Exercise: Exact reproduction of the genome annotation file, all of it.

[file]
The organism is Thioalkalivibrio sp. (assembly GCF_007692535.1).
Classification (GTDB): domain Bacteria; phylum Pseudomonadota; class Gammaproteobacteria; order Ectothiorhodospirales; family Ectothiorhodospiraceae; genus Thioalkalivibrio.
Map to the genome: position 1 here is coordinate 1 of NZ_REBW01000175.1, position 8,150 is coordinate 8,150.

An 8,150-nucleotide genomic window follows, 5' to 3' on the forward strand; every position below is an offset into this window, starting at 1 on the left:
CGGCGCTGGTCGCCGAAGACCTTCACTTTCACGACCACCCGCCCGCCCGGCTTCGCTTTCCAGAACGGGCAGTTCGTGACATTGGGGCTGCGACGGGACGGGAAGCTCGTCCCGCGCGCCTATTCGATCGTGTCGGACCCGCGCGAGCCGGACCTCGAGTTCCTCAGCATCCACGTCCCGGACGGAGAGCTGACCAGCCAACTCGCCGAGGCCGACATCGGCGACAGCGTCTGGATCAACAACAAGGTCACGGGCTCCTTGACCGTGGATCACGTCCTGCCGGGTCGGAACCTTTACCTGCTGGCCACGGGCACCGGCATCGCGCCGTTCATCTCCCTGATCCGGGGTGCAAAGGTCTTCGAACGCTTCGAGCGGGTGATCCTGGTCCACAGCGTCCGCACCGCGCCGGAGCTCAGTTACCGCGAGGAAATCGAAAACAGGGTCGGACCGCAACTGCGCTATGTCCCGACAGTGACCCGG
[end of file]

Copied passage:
The organism is Thioalkalivibrio sp. (assembly GCF_007692535.1).
Classification (GTDB): domain Bacteria; phylum Pseudomonadota; class Gammaproteobacteria; order Ectothiorhodospirales; family Ectothiorhodospiraceae; genus Thioalkalivibrio.
Map to the genome: position 1 here is coordinate 1 of NZ_REBW01000175.1, position 8,150 is coordinate 8,150.

An 8,150-nucleotide genomic window follows, 5' to 3' on the forward strand; every position below is an offset into this window, starting at 1 on the left:
CGGCGCTGGTCGCCGAAGACCTTCACTTTCACGACCACCCGCCCGCCCGGCTTCGCTTTCCAGAACGGGCAGTTCGTGACATTGGGGCTGCGACGGGACGGGAAGCTCGTCCCGCGCGCCTATTCGATCGTGTCGGACCCGCGCGAGCCGGACCTCGAGTTCCTCAGCATCCACGTCCCGGACGGAGAGCTGACCAGCCAACTCGCCGAGGCCGACATCGGCGACAGCGTCTGGATCAACAACAAGGTCACGGGCTCCTTGACCGTGGATCACGTCCTGCCGGGTCGGAACCTTTACCTGCTGGCCACGGGCACCGGCATCGCGCCGTTCATCTCCCTGATCCGGGGTGCAAAGGTCTTCGAACGCTTCGAGCGGGTGATCCTGGTCCACAGCGTCCGCACCGCGCCGGAGCTCAGTTACCGCGAGGAAATCGAAAACAGGGTCGGACCGCAACTGCGCTATGTCCCGACAGTGACCCGG